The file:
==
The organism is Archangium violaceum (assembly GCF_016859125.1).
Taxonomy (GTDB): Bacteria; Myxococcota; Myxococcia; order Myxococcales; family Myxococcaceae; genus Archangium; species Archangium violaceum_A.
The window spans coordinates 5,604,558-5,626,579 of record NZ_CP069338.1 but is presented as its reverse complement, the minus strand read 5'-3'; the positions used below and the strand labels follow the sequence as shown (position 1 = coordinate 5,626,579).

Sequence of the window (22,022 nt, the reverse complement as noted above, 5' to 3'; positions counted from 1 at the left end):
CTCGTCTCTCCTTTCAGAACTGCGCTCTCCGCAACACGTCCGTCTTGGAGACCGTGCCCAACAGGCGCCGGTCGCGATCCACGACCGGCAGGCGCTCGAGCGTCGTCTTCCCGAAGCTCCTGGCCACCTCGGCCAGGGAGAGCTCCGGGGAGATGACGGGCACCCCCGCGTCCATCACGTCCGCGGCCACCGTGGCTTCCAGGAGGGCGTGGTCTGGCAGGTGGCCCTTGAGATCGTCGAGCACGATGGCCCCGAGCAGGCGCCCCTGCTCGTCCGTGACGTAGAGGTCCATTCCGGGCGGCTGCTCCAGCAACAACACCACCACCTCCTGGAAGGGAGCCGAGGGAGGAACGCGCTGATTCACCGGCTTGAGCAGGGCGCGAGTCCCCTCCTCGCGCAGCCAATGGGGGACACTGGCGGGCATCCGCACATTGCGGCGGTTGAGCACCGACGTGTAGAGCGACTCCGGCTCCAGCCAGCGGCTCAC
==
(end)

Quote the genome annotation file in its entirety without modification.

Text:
The organism is Archangium violaceum (assembly GCF_016859125.1).
Taxonomy (GTDB): Bacteria; Myxococcota; Myxococcia; order Myxococcales; family Myxococcaceae; genus Archangium; species Archangium violaceum_A.
The window spans coordinates 5,604,558-5,626,579 of record NZ_CP069338.1 but is presented as its reverse complement, the minus strand read 5'-3'; the positions used below and the strand labels follow the sequence as shown (position 1 = coordinate 5,626,579).

Sequence of the window (22,022 nt, the reverse complement as noted above, 5' to 3'; positions counted from 1 at the left end):
CTCGTCTCTCCTTTCAGAACTGCGCTCTCCGCAACACGTCCGTCTTGGAGACCGTGCCCAACAGGCGCCGGTCGCGATCCACGACCGGCAGGCGCTCGAGCGTCGTCTTCCCGAAGCTCCTGGCCACCTCGGCCAGGGAGAGCTCCGGGGAGATGACGGGCACCCCCGCGTCCATCACGTCCGCGGCCACCGTGGCTTCCAGGAGGGCGTGGTCTGGCAGGTGGCCCTTGAGATCGTCGAGCACGATGGCCCCGAGCAGGCGCCCCTGCTCGTCCGTGACGTAGAGGTCCATTCCGGGCGGCTGCTCCAGCAACAACACCACCACCTCCTGGAAGGGAGCCGAGGGAGGAACGCGCTGATTCACCGGCTTGAGCAGGGCGCGAGTCCCCTCCTCGCGCAGCCAATGGGGGACACTGGCGGGCATCCGCACATTGCGGCGGTTGAGCACCGACGTGTAGAGCGACTCCGGCTCCAGCCAGCGGCTCAC